Robert S. Leib, Senior Rabbi
The synagogue is the primary portal to institutional Jewish life. It is also, I very much believe, the principal gateway to establishing deep connections and meaningful relationships between and among one another. Little wonder, then, that we refer to ourselves as Beit Am the "House of the People," for it within the warm, comforting and familiar embrace of the Molish Sanctuary, the Temple Beth Torah Chapel, the Klein Chapel, the Rabbi Harold B. and Elise Waintrup Religious School, the Temple Beth Torah School of Early Learning, the Rovinsky Family Youth Lounge and the Strick Auditorium – the more prominent, public places on our Suzan and Allan Fox Campus - that we learn to define and refine our personal covenant with God and each other. For Judaism, ultimately, is a relational commitment. Peoplehood stands at the very center, the very heart of this glorious and magnificent enterprise that we call, "Judaism." I invite you - whether as a congregant, visitor or potential member - to join with us as we delve as far and as deep as we can into the very nature of what we constitute as a people; to try and understand our core being, our very essence, our most essential selves. Here, at Beth Am, we admittedly indulge in rich cultural norms; we aspire to impressive educational standards for all regardless of physical or cognitive ability; we ascribe to the fundamental tenets of a dynamic, relevant and contemporary Progressive Jewish faith; we embrace a remarkable and unique heritage that transcends biblical landscapes and rabbinic mandates, poetic inscriptions and philosophical interpretations. We are all that and yet so much more!
Stand with us at Sinai - shoulder to shoulder, heart to heart, and hand in hand - and dare to dream of a better and brighter tomorrow for all of God's creatures... "Faith doesn't mean living with certainty. Faith is the courage to live with uncertainty, knowing that God is with us on that tough but necessary journey to a world that honors life and treasures peace." (Rabbi Dr. Jonathan Sacks.)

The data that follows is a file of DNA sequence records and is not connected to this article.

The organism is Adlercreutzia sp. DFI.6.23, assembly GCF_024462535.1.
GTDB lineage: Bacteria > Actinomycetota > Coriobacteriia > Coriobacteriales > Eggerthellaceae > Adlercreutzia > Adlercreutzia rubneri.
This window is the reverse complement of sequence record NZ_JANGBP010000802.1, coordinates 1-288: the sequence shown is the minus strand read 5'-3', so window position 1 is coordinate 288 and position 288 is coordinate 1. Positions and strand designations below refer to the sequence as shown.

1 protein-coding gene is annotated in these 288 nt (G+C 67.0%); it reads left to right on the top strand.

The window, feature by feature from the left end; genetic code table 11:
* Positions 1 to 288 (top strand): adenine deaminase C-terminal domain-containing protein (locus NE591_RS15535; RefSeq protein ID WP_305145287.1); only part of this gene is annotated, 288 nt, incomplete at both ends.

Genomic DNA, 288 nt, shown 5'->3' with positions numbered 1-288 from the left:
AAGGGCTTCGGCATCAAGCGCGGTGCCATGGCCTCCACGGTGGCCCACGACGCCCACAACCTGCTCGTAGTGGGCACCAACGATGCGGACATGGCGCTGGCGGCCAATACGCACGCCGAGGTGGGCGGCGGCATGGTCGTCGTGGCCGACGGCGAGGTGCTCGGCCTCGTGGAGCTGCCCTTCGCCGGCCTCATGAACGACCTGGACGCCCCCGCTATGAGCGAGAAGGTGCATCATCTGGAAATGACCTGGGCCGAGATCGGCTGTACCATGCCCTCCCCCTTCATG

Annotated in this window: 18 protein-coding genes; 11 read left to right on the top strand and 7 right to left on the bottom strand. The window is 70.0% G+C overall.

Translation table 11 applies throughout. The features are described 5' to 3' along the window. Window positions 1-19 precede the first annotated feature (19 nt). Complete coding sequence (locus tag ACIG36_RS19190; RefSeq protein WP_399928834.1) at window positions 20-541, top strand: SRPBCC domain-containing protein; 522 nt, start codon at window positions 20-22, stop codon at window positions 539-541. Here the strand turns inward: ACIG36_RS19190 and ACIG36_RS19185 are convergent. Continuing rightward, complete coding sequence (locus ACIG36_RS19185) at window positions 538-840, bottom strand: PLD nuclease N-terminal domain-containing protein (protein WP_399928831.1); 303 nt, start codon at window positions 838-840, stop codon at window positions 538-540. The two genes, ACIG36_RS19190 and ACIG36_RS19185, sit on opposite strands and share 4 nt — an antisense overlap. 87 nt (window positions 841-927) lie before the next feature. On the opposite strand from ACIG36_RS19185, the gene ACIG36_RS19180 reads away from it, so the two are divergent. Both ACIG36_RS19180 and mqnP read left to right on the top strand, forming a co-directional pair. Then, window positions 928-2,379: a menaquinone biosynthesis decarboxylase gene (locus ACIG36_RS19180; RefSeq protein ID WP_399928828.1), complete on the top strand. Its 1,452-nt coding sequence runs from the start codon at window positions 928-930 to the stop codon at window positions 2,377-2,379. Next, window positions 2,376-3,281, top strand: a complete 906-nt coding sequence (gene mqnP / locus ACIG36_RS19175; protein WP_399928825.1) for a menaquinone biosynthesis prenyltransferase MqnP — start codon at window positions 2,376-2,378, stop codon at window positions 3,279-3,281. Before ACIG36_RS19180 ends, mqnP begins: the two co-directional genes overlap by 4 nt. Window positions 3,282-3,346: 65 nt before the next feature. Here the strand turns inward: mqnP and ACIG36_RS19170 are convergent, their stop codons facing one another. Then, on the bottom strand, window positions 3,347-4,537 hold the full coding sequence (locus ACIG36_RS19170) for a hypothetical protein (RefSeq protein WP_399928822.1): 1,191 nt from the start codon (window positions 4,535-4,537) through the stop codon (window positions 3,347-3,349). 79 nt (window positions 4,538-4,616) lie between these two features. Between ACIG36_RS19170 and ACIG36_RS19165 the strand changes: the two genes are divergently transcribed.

You might say that it was bashert – meant to be - that I came to these blessed shores and have served as the Senior Rabbi of this congregation since 2004. Born and raised in Cape Town, South Africa, I graduated from the University of Cape Town in 1980 and began five-year, post-graduate rabbinic studies at the Leo Baeck College in London in 1981. The academic year 1983-84 took me to New York’s Hebrew Union College-Jewish Institute of Religion, where I met my future wife Randy (a board-certified music therapist) while teaching at Central Synagogue. We were married there on August 11,1985. Following my ordination in 1986, I returned to my home congregation and served as an Assistant Rabbi at Temple Israel, the Cape Town Progressive Jewish Congregation until 1989. As a conscientious objector to serving in apartheid South Africa's defense forces, I had no other alternative but to leave the country. I participated in a most unusual series of “interviews” that included faxes, long-distance phone calls and video-taped answers to questions posed by Old York Road Temple-Beth Am search committee. It was meant to be! Together with Randy and our infant daughter, Hayley, I left South Africa and became Assistant Rabbi at Beth Am, working alongside Rabbi Harold B. Waintrup z”l. None of us could have imagined that this would be the beginning of a long relationship; together we will celebrate 25 years at this congregation in 2014. These years have been full of many special events shared with my Temple family. They include the birth of two more daughters, Ilana and Aviva. I became a naturalized American citizen on January 12, 1994, though I continue to carry a strong foreign accent and can never forget my homeland. It will be my honor to lead a congregational trip to South Africa in November, 2014! These 25 years have included singing the “Star Spangled Banner” together when I became a naturalized American citizen in 1994. I was made a "Fellow" of Leo Baeck College in July 2011, marking 25 years in the rabbinate. I look forward to many more!